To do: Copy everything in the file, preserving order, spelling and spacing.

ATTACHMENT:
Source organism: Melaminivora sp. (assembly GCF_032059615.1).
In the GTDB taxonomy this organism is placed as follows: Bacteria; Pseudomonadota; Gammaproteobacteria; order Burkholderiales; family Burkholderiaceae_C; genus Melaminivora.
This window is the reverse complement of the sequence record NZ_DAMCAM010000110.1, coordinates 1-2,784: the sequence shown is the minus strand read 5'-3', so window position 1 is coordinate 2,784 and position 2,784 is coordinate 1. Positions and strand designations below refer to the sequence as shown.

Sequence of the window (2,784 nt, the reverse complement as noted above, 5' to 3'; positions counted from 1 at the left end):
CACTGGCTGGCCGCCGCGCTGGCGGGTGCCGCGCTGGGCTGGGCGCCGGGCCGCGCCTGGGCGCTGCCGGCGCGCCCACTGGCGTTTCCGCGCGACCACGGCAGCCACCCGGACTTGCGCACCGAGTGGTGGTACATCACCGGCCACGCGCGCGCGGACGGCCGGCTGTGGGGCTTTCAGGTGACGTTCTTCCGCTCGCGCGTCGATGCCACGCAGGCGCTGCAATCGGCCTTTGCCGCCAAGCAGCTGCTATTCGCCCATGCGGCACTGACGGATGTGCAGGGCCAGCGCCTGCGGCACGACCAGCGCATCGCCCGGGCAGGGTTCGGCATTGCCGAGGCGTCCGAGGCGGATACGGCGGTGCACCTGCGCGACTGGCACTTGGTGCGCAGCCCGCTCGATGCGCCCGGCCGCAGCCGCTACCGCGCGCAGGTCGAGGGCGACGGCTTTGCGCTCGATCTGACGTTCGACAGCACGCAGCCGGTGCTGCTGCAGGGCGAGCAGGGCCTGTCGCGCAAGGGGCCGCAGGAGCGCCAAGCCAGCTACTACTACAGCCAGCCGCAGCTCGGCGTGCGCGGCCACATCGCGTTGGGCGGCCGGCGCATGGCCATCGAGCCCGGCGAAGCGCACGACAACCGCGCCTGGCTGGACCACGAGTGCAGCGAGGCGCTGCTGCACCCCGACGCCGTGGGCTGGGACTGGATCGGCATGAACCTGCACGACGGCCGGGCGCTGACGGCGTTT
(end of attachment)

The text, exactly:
Source organism: Melaminivora sp. (assembly GCF_032059615.1).
In the GTDB taxonomy this organism is placed as follows: Bacteria; Pseudomonadota; Gammaproteobacteria; order Burkholderiales; family Burkholderiaceae_C; genus Melaminivora.
This window is the reverse complement of the sequence record NZ_DAMCAM010000110.1, coordinates 1-2,784: the sequence shown is the minus strand read 5'-3', so window position 1 is coordinate 2,784 and position 2,784 is coordinate 1. Positions and strand designations below refer to the sequence as shown.

Sequence of the window (2,784 nt, the reverse complement as noted above, 5' to 3'; positions counted from 1 at the left end):
CACTGGCTGGCCGCCGCGCTGGCGGGTGCCGCGCTGGGCTGGGCGCCGGGCCGCGCCTGGGCGCTGCCGGCGCGCCCACTGGCGTTTCCGCGCGACCACGGCAGCCACCCGGACTTGCGCACCGAGTGGTGGTACATCACCGGCCACGCGCGCGCGGACGGCCGGCTGTGGGGCTTTCAGGTGACGTTCTTCCGCTCGCGCGTCGATGCCACGCAGGCGCTGCAATCGGCCTTTGCCGCCAAGCAGCTGCTATTCGCCCATGCGGCACTGACGGATGTGCAGGGCCAGCGCCTGCGGCACGACCAGCGCATCGCCCGGGCAGGGTTCGGCATTGCCGAGGCGTCCGAGGCGGATACGGCGGTGCACCTGCGCGACTGGCACTTGGTGCGCAGCCCGCTCGATGCGCCCGGCCGCAGCCGCTACCGCGCGCAGGTCGAGGGCGACGGCTTTGCGCTCGATCTGACGTTCGACAGCACGCAGCCGGTGCTGCTGCAGGGCGAGCAGGGCCTGTCGCGCAAGGGGCCGCAGGAGCGCCAAGCCAGCTACTACTACAGCCAGCCGCAGCTCGGCGTGCGCGGCCACATCGCGTTGGGCGGCCGGCGCATGGCCATCGAGCCCGGCGAAGCGCACGACAACCGCGCCTGGCTGGACCACGAGTGCAGCGAGGCGCTGCTGCACCCCGACGCCGTGGGCTGGGACTGGATCGGCATGAACCTGCACGACGGCCGGGCGCTGACGGCGTTT